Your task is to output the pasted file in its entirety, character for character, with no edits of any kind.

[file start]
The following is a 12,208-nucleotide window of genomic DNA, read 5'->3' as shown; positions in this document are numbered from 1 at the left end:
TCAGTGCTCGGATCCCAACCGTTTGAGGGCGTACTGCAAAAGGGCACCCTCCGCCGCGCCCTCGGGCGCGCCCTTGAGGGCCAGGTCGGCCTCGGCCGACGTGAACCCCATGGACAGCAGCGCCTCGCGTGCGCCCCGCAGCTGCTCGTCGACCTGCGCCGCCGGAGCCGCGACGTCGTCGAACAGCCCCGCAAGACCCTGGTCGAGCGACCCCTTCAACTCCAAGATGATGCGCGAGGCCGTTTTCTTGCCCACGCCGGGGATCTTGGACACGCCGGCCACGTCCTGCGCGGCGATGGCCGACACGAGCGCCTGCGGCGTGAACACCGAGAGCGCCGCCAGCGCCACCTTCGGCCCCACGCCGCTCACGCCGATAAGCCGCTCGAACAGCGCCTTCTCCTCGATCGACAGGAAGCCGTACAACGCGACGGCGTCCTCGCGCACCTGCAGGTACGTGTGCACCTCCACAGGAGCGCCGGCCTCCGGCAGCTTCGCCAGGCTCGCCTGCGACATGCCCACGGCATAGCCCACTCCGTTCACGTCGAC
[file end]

The following is a 12,208-nucleotide window of genomic DNA, read 5'->3' as shown; positions in this document are numbered from 1 at the left end:
TCAGTGCTCGGATCCCAACCGTTTGAGGGCGTACTGCAAAAGGGCACCCTCCGCCGCGCCCTCGGGCGCGCCCTTGAGGGCCAGGTCGGCCTCGGCCGACGTGAACCCCATGGACAGCAGCGCCTCGCGTGCGCCCCGCAGCTGCTCGTCGACCTGCGCCGCCGGAGCCGCGACGTCGTCGAACAGCCCCGCAAGACCCTGGTCGAGCGACCCCTTCAACTCCAAGATGATGCGCGAGGCCGTTTTCTTGCCCACGCCGGGGATCTTGGACACGCCGGCCACGTCCTGCGCGGCGATGGCCGACACGAGCGCCTGCGGCGTGAACACCGAGAGCGCCGCCAGCGCCACCTTCGGCCCCACGCCGCTCACGCCGATAAGCCGCTCGAACAGCGCCTTCTCCTCGATCGACAGGAAGCCGTACAACGCGACGGCGTCCTCGCGCACCTGCAGGTACGTGTGCACCTCCACAGGAGCGCCGGCCTCCGGCAGCTTCGCCAGGCTCGCCTGCGACATGCCCACGGCATAGCCCACTCCGTTCACGTCGAC